Christian Action League
May 8, 2019
RALEIGH – May 7th, Tuesday evening, approximately 500 people gathered in the Bicentennial Plaza, directly across from the Legislative Building on Jones Street in Raleigh, for a pro-life rally.
Called “Stand for Life,” the rally’s purpose was to draw attention to Senate Bill 359, Born Alive Abortion Survivors Protection Act. SB 359 is legislation that would require medical practitioners to provide care to any baby born-alive as the result of a failed abortion.
The North Carolina General Assembly passed SB 359 in April, but Governor Roy Cooper quickly vetoed it. The North Carolina Senate responded within two weeks by overriding the Governor’s veto 30-20, leaving the fate of the measure with the state House.
Rally speakers and participants passionately called upon House members to override Cooper’s veto. They also encouraged both chambers to take up other pro-life bills. Still waiting to be considered by the full General Assembly are SB 51, Unborn Child Protection from Dismemberment, SB 547, Pain-Capable Unborn Child Protection Act, and SB 52, A Second Chance for Life – Abortion Bill Reversal Act.
The rally featured several high-profile pro-life speakers from both the national and state levels. One of the speakers was Rev. Mark Creech, executive director of the Christian Action League.
Creech’s speech lamented the fact that pastors and church leaders are too silent on the life issue. Based on the story of the Good Samaritan, he called on them to engage in the fight for the most vulnerable among us.
His speech was only about 3 minutes in length, but some said it was like a Gettysburg Address for adjuring priests, pastors, and lower churchmen not to ignore the injustice of the born-alive child or the unborn, but instead, seek to save them.
Below is Rev. Creech’s short but powerful speech:
“Among the many parables that Jesus told that stands out is the one about an unfortunate traveler ambushed by thieves and left for dead. Jesus said that a priest saw the nearly dead, wounded man, sprawled across the highway, but passed him by without helping. Later, Jesus said, a Levite, which might be described as a lower-level form of the priesthood in Bible times, also saw the helpless man, but passed by without offering any assistance.
“Well, you probably know the rest of the story. Along came a Samaritan, someone who was despised by Jewish society, and he took pity on the man. He dressed his wounds, helped him to a nearby Inn where he could receive care, and then personally paid for the man’s convalescence.
“The main point of the parable is that our concern for others should be wide in scope. It should cross the barriers of culture, race, politics, and creed. For if a Samaritan was neighborly to the Jew who hated him; then no one should be beyond the boundaries of our compassion. We must always be ready to act to assist or save the most vulnerable among us.
“I can think of no person more vulnerable in our own day than the infant near death but alive, bruised and wounded, ambushed by the abortionist’s knife and forceps, and helplessly sprawled across a stainless steel table as the result of a botched abortion.
“Who will help? Who will save this little one? – this one whom Jesus prized so highly that he warned it would be better to have a millstone hanged around one’s neck and tossed into the deepest part of the sea than to offend.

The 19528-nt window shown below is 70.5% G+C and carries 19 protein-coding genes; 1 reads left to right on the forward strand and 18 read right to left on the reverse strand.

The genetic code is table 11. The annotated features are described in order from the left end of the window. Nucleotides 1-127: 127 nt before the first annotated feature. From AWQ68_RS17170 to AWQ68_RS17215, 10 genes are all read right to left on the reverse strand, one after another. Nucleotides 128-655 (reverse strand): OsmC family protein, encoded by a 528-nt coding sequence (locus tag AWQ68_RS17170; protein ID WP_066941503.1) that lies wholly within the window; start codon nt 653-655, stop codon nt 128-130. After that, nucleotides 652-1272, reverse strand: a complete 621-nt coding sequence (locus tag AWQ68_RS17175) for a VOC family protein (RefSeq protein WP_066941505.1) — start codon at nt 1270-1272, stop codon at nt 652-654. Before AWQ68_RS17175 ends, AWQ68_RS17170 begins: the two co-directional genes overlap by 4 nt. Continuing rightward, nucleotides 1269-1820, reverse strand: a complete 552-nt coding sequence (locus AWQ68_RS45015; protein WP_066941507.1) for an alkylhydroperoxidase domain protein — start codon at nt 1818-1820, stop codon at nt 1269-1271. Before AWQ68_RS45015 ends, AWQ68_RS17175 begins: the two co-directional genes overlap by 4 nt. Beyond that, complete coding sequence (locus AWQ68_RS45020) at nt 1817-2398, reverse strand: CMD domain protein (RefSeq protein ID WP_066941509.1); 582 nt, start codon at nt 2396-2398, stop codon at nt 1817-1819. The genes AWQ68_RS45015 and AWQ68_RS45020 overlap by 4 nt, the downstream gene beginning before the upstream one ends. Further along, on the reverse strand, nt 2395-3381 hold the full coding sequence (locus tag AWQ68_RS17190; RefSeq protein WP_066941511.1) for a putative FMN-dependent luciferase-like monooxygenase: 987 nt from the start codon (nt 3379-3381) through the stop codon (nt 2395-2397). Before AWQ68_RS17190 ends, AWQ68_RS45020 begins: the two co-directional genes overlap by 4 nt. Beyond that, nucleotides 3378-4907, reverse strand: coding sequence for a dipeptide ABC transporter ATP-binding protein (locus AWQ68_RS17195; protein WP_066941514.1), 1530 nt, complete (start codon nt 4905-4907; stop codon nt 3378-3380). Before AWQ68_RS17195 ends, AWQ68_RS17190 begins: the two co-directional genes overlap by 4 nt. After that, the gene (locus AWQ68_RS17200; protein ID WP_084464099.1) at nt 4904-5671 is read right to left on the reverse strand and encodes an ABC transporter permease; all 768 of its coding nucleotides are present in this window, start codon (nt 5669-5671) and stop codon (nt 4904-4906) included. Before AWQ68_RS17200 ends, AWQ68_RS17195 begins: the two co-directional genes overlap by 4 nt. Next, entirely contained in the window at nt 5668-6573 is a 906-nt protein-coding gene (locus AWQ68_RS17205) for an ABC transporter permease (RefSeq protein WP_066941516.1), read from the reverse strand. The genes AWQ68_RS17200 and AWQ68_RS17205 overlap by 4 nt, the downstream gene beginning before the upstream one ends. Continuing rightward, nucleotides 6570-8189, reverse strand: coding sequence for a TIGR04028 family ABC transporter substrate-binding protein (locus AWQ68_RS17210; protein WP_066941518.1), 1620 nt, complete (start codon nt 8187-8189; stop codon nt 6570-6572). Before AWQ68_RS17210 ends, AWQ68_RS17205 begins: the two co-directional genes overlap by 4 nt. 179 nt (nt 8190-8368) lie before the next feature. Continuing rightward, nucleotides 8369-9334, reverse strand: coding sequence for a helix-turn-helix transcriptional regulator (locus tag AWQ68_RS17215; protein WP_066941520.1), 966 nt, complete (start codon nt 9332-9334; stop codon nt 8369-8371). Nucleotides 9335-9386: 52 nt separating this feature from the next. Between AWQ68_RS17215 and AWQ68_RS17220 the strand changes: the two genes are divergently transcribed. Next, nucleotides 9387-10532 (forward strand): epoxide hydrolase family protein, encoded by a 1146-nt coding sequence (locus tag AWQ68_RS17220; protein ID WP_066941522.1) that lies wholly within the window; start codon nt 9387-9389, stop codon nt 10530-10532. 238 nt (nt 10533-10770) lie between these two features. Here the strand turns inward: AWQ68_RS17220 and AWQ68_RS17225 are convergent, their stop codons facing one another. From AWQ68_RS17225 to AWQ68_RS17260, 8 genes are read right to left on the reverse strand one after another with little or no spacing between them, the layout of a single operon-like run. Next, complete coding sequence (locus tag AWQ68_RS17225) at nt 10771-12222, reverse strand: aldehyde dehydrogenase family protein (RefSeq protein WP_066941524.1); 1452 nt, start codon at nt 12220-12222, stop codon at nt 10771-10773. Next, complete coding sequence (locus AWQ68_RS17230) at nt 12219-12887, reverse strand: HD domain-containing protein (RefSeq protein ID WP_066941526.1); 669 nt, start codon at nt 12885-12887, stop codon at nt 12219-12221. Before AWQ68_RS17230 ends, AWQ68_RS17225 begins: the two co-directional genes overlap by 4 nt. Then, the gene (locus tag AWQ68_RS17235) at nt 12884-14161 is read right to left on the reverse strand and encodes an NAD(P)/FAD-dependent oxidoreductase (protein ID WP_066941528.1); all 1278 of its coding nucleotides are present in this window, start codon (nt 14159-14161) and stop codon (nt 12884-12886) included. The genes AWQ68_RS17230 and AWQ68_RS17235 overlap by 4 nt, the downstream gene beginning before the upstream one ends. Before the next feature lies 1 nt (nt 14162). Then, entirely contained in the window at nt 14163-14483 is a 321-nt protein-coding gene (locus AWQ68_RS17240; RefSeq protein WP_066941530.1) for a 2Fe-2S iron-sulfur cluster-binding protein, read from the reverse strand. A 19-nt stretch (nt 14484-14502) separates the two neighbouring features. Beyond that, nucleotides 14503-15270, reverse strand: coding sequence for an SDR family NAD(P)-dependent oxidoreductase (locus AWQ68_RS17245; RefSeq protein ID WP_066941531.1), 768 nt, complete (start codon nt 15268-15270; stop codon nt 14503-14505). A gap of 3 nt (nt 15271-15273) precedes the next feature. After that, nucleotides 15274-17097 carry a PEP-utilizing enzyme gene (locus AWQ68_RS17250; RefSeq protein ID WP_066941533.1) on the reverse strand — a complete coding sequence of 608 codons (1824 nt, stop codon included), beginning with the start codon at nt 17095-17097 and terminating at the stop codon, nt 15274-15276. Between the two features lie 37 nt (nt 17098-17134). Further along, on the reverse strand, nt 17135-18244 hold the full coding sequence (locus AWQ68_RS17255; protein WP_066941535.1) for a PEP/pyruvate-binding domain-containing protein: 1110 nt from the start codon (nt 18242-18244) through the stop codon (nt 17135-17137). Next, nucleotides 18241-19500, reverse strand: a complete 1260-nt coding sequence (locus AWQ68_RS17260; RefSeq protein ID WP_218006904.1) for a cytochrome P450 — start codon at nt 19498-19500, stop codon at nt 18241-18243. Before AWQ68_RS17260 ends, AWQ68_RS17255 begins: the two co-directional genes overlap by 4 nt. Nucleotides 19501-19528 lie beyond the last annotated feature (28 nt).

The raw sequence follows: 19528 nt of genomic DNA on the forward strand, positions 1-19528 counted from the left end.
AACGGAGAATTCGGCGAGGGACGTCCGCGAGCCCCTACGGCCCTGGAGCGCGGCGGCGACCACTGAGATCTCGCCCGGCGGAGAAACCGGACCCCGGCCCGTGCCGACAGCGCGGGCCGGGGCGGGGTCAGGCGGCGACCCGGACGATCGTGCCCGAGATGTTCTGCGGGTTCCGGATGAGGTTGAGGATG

“Certainly, it should be the priest. Certainly, it should be the pastor. Certainly it should be a lower churchman that seeks to intervene, who does not ignore the injustice of the born-alive child or the unborn, but instead works to save the youngster.
“Yet, there is a craven silence from too many pulpits – too little engagement from the clergy – too few authoritative religious voices to speak for the voiceless. Pastors should be preaching about abortion. They and their lay-leaders should be organizing to bring their moral influence to bear on the issue politically. But too many are just passing by, offering, at least in principle, some of the same old tired and unacceptable excuses for their lack of involvement, that the priest and the Levite probably did for not helping when they should have.
“In fact, we see some clergy who support abortion. Our age is such a wicked one that today it is the mother and the abortionist who see the child as the thief, and while the child is ambushed in the womb or left to die on the table, the priest and the Levite, many of our religious leaders are not simply passing by but applauding. This is one of the most shameful things in the history of Christendom.
“It is my prayer that when you go back to your place of worship after this rally, you will encourage your priest, your pastor, your church leadership not to pass by the most vulnerable among us, but get into the fight to save them.
“I want you to visit the websites of the pro-life groups represented here and access some of their literature, download one of their handouts on the bill the Governor vetoed, and apprise your minister that little babies in North Carolina born-alive from a botched abortion have no protection by law and can be left for dead. And then, when you are finished sharing and encouraging your church leader to act, I encourage you to leave him or her with this quote from the great Christian pastor and reformer, Martin Luther, who said:
“‘If we are not fighting where the battle is the hottest, we are traitors to the cause of Christ.’”